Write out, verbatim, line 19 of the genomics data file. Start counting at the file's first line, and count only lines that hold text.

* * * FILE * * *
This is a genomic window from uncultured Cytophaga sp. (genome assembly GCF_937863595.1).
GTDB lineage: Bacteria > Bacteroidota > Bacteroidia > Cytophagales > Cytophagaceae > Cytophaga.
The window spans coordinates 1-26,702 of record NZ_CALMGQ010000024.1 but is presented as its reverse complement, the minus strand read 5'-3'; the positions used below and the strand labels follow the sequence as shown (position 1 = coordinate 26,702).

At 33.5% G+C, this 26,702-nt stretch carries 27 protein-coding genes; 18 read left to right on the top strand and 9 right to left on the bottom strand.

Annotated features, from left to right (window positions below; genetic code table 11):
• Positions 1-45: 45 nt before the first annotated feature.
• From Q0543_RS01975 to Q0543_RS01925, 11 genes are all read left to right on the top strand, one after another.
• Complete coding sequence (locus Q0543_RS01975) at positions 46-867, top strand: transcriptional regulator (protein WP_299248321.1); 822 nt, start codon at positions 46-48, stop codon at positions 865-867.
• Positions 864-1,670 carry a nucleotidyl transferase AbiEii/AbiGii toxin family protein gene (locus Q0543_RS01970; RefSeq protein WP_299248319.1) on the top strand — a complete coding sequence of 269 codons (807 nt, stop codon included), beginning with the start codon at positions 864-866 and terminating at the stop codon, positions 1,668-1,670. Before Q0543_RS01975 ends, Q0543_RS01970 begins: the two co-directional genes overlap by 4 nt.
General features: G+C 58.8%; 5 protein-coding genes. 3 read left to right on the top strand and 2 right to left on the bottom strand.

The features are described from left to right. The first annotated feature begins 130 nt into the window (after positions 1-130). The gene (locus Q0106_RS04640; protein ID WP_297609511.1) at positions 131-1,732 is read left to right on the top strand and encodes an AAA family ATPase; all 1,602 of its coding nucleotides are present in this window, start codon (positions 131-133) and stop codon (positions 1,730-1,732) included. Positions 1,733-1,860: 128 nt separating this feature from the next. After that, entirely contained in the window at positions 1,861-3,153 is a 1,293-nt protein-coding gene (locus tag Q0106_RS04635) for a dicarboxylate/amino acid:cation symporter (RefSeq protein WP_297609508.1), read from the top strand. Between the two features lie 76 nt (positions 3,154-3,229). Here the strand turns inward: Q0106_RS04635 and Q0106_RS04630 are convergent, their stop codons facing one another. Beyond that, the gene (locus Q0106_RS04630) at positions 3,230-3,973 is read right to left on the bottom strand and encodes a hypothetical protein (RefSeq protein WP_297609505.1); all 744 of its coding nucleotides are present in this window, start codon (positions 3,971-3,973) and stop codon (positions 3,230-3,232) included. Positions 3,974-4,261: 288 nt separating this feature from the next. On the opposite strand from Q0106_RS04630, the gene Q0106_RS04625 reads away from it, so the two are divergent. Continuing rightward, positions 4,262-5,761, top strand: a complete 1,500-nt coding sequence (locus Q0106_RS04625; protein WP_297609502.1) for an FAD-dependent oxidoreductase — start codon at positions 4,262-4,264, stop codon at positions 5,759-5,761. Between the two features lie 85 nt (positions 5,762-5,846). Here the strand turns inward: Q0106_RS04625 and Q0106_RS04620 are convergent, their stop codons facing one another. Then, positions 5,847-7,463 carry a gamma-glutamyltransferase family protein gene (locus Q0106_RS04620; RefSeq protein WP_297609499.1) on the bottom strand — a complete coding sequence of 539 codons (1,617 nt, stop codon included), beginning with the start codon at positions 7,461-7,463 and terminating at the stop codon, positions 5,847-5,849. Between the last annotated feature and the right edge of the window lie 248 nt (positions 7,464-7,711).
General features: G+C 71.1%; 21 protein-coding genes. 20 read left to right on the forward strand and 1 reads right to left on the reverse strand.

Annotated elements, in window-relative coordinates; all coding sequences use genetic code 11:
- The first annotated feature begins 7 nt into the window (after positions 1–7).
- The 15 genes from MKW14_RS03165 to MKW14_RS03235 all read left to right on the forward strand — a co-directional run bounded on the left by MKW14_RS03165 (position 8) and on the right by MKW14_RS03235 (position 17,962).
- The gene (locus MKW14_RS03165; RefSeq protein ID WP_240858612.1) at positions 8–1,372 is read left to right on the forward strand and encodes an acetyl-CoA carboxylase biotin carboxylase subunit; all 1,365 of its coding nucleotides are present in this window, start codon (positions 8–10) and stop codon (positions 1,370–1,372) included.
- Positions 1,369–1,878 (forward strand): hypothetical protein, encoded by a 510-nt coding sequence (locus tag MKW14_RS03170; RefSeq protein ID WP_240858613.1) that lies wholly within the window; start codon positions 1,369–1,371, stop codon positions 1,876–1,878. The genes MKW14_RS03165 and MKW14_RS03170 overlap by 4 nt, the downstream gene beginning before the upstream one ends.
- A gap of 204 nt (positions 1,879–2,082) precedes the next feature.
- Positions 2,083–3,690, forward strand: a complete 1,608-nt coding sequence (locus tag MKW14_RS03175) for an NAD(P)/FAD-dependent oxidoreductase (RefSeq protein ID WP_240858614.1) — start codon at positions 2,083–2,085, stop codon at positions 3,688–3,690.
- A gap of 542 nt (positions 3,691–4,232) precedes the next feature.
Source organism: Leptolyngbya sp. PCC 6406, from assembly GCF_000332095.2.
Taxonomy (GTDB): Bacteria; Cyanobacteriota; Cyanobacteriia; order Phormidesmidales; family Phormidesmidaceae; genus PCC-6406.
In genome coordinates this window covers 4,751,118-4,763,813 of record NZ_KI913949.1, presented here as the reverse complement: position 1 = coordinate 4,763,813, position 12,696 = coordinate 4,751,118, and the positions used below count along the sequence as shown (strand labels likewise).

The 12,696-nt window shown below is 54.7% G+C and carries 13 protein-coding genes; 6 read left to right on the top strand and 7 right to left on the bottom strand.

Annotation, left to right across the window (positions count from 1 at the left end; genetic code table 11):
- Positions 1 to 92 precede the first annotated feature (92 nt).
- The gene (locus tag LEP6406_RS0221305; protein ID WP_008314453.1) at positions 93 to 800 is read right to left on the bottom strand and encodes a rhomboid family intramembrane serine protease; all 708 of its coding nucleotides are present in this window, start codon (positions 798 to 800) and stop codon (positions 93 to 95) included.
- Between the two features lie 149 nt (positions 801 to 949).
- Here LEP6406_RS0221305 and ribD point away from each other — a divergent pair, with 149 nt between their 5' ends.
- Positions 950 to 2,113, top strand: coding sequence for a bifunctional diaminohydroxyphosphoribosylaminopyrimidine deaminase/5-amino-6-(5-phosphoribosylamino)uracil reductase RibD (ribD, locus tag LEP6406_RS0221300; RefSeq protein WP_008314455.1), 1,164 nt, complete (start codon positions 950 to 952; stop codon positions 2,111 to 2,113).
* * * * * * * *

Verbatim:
- Positions 2,083–3,690, forward strand: a complete 1,608-nt coding sequence (locus tag MKW14_RS03175) for an NAD(P)/FAD-dependent oxidoreductase (RefSeq protein ID WP_240858614.1) — start codon at positions 2,083–2,085, stop codon at positions 3,688–3,690.